What a week that was!

You’ve just completed the Systems Intensive and you have a huge list of Props waiting for your attention. Now the big question is where should you start? What should you attack first? What’s the highest priority? Which of these tasks will give you the greatest return?

The easiest way to plan your work is to see all the tasks listed in one place. Doing this will make it easy to apply some order to them. The way we recommend that you do that is to put them onto your Systems Planner.

STARTING POINT: You have a list of tasks that need to be completed ASAP. If you’ve recently completed a Systems Intensive with Brain in a Box, these will be listed in your Props Register.

END POINT: All the tasks you need to complete have been listed in the TO DO column on your Systems Planner

The Systems Planner can be downloaded here.

Systems Planner

 

Using the Systems Planner

Here are the steps to set up your Systems Planner:

  1. Download the Systems Planner (from the link above) and save it to a USB drive.
  2. Print the Systems Planner as an A0 or A1 poster (80gsm monochrome will do perfectly). An A1 page is the size of a flipchart pad.
  3. Write each task (from your Props Register) on a sticky note & stick it in the TO DO section. Don’t make too much fuss about where you position them, so long as they’re in the TO DO column.
    Consider colour-coding or highlighting your stickies to show the type of task –
    eg. Video, Checklist, email template, etc.
  4. Now, move the stickies to create groups of tasks*.  Among the ways you can group them are these options:
    • process or system – for instance, group every task related to Prepare a Quote together
    • type of task – for example: videos, checklists, forms, email templates, scripts, etc.
    • team or department responsible for this task
    • person or role responsible for completing the task
  5. Next, we need to arrange them to set the priority. Here we recommend using Urgent for the horizontal axis and Important for the vertical axis in the TO DO column of your Systems Planner.
  6. Now step back and review your completed TO DO column. It should be clear that the highest priority tasks are those in the top right-hand corner. The lowest priority tasks are towards the bottom left.

*Remember that you can overlap the stickies to make better use of the space or to group them.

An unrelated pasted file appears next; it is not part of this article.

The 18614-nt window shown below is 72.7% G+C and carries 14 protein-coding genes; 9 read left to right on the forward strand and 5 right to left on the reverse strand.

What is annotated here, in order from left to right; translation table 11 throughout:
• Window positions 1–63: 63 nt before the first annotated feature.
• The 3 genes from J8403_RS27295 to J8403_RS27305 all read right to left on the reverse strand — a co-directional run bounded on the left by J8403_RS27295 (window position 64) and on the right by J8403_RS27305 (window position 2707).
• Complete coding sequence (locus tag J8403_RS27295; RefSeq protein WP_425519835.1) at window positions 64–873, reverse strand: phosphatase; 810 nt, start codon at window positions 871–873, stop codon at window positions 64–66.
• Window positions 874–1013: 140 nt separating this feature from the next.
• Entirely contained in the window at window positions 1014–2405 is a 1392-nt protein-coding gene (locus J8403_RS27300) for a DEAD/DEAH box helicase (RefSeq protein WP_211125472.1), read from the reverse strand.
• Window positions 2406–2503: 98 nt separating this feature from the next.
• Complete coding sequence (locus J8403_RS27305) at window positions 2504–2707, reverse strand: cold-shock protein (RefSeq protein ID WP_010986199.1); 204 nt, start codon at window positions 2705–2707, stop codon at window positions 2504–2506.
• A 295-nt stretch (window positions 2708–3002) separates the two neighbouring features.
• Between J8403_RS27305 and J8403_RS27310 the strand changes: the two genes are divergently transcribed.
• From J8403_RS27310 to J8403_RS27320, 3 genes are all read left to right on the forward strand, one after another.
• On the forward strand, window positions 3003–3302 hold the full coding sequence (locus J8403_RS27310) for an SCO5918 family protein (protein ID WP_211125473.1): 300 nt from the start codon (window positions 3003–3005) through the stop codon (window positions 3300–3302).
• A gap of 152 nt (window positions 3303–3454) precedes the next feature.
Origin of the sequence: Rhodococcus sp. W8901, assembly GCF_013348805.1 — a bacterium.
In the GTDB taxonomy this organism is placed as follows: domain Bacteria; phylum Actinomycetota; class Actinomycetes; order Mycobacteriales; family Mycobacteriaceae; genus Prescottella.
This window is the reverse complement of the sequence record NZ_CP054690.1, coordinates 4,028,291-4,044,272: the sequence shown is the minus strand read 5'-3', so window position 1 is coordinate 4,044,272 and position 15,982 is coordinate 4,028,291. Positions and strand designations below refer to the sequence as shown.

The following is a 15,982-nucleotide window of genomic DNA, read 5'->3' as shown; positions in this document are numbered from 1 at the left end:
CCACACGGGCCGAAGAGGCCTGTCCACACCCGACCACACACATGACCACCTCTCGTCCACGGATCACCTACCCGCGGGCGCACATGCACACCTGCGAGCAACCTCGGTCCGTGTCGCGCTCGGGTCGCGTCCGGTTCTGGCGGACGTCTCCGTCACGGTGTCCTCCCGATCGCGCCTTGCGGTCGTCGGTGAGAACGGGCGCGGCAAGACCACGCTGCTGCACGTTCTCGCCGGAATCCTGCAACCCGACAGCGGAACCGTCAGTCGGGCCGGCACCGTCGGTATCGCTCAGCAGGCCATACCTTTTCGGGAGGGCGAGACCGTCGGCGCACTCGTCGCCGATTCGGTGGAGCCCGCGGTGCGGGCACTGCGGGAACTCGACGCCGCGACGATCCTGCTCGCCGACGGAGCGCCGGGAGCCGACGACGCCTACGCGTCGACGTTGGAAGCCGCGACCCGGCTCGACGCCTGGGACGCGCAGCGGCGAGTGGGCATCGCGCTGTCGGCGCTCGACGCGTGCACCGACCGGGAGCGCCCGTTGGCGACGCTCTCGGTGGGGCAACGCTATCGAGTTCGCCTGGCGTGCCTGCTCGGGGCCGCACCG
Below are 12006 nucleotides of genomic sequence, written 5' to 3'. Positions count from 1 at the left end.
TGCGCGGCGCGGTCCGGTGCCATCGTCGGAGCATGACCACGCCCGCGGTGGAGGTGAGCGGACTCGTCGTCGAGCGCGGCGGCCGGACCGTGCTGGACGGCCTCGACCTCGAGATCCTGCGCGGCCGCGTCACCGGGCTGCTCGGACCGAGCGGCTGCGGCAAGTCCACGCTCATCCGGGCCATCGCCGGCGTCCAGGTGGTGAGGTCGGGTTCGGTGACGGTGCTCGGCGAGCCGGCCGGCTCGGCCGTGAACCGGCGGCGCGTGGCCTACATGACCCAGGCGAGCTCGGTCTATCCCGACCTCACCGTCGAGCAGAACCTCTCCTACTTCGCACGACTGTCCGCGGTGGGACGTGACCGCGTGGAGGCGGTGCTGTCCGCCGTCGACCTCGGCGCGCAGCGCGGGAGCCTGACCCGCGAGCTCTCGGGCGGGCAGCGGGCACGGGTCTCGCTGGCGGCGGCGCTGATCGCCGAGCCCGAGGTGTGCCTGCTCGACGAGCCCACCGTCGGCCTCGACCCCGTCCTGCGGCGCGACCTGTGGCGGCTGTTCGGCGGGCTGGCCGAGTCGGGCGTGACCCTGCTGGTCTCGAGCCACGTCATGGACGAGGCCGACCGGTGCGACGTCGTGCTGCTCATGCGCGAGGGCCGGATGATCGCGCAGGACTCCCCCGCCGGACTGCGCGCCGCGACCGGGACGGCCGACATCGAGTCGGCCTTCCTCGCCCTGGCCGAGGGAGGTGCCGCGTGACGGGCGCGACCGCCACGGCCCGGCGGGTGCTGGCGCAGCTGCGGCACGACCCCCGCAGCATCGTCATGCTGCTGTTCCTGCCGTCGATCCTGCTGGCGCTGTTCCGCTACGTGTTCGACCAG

Why not just create a document?

The biggest advantages of using stickies on a poster rather than writing your tasks in a list on your computer are:

  • Everyone can see exactly the same thing without the need for technology
  • It’s tangible  – anyone can move the stickies around to rearrange them easily
  • It’s so easy to make any changes, such as marking them or stamping them to categorise them in some way
  • Lastly, as you will get to experience over the coming days, it’s great to be able to move your sticky note from the TO DO column to the DOING column. Then to the DONE column.
    There’s a certain sense of achievement in doing this. Believe me, I have an actual video of clients performing a little happy dance after moving a sticky note across from the DOING column to the DONE column. Really.
SCRUM 1
The 8 Steps of the modified SCRUM model
The first two steps are covered in this post.

What’s this based on?

For those who’d like to understand more about the method we’re applying to get through our tasks, it’s based on SCRUM/Agile methodology. We’re applying the methodology very loosely. You’d usually find people using this methodology in the software development or product development fields to help teams get through multiple tasks when time is important. A high level of productivity (best use of time and available resources/effort) is what we are aiming for.  For this reason it’s a logical choice to help us make our systems live in the business as quickly as possible.

In the next blog, number two in this series, we’ll go through how to plan a Sprint.

Here’s the quickest way there.

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